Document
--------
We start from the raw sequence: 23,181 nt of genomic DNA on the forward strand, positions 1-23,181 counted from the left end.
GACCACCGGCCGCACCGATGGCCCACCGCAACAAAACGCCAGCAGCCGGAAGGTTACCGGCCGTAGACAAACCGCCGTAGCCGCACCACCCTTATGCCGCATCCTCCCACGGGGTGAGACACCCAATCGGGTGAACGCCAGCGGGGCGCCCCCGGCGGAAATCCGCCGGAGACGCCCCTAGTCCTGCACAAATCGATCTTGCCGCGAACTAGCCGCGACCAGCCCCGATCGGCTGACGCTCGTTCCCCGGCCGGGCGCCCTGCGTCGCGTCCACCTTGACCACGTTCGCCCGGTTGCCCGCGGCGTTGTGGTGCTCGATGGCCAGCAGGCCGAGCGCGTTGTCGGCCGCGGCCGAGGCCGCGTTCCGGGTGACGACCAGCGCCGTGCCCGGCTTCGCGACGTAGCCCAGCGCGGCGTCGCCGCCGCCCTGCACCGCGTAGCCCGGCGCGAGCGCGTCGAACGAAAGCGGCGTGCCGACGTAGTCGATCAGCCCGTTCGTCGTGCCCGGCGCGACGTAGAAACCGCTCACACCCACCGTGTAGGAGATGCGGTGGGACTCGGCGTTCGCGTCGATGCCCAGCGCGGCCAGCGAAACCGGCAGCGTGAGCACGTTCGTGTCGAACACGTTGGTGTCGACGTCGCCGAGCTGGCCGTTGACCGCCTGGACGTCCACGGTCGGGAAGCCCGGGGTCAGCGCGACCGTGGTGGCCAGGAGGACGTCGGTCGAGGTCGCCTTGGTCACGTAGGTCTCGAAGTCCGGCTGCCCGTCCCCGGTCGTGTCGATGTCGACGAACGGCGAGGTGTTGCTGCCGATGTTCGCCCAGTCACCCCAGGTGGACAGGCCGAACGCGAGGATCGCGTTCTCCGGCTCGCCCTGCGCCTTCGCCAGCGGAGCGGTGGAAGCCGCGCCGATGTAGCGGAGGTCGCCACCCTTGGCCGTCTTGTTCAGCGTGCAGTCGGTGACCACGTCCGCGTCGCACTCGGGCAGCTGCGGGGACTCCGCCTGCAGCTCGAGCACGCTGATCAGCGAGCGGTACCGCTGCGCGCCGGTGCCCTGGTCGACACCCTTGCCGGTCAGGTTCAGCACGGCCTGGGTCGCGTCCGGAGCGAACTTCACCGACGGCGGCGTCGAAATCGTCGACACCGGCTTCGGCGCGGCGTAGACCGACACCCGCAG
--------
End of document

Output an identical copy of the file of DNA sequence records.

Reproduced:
We start from the raw sequence: 23,181 nt of genomic DNA on the forward strand, positions 1-23,181 counted from the left end.
GACCACCGGCCGCACCGATGGCCCACCGCAACAAAACGCCAGCAGCCGGAAGGTTACCGGCCGTAGACAAACCGCCGTAGCCGCACCACCCTTATGCCGCATCCTCCCACGGGGTGAGACACCCAATCGGGTGAACGCCAGCGGGGCGCCCCCGGCGGAAATCCGCCGGAGACGCCCCTAGTCCTGCACAAATCGATCTTGCCGCGAACTAGCCGCGACCAGCCCCGATCGGCTGACGCTCGTTCCCCGGCCGGGCGCCCTGCGTCGCGTCCACCTTGACCACGTTCGCCCGGTTGCCCGCGGCGTTGTGGTGCTCGATGGCCAGCAGGCCGAGCGCGTTGTCGGCCGCGGCCGAGGCCGCGTTCCGGGTGACGACCAGCGCCGTGCCCGGCTTCGCGACGTAGCCCAGCGCGGCGTCGCCGCCGCCCTGCACCGCGTAGCCCGGCGCGAGCGCGTCGAACGAAAGCGGCGTGCCGACGTAGTCGATCAGCCCGTTCGTCGTGCCCGGCGCGACGTAGAAACCGCTCACACCCACCGTGTAGGAGATGCGGTGGGACTCGGCGTTCGCGTCGATGCCCAGCGCGGCCAGCGAAACCGGCAGCGTGAGCACGTTCGTGTCGAACACGTTGGTGTCGACGTCGCCGAGCTGGCCGTTGACCGCCTGGACGTCCACGGTCGGGAAGCCCGGGGTCAGCGCGACCGTGGTGGCCAGGAGGACGTCGGTCGAGGTCGCCTTGGTCACGTAGGTCTCGAAGTCCGGCTGCCCGTCCCCGGTCGTGTCGATGTCGACGAACGGCGAGGTGTTGCTGCCGATGTTCGCCCAGTCACCCCAGGTGGACAGGCCGAACGCGAGGATCGCGTTCTCCGGCTCGCCCTGCGCCTTCGCCAGCGGAGCGGTGGAAGCCGCGCCGATGTAGCGGAGGTCGCCACCCTTGGCCGTCTTGTTCAGCGTGCAGTCGGTGACCACGTCCGCGTCGCACTCGGGCAGCTGCGGGGACTCCGCCTGCAGCTCGAGCACGCTGATCAGCGAGCGGTACCGCTGCGCGCCGGTGCCCTGGTCGACACCCTTGCCGGTCAGGTTCAGCACGGCCTGGGTCGCGTCCGGAGCGAACTTCACCGACGGCGGCGTCGAAATCGTCGACACCGGCTTCGGCGCGGCGTAGACCGACACCCGCAG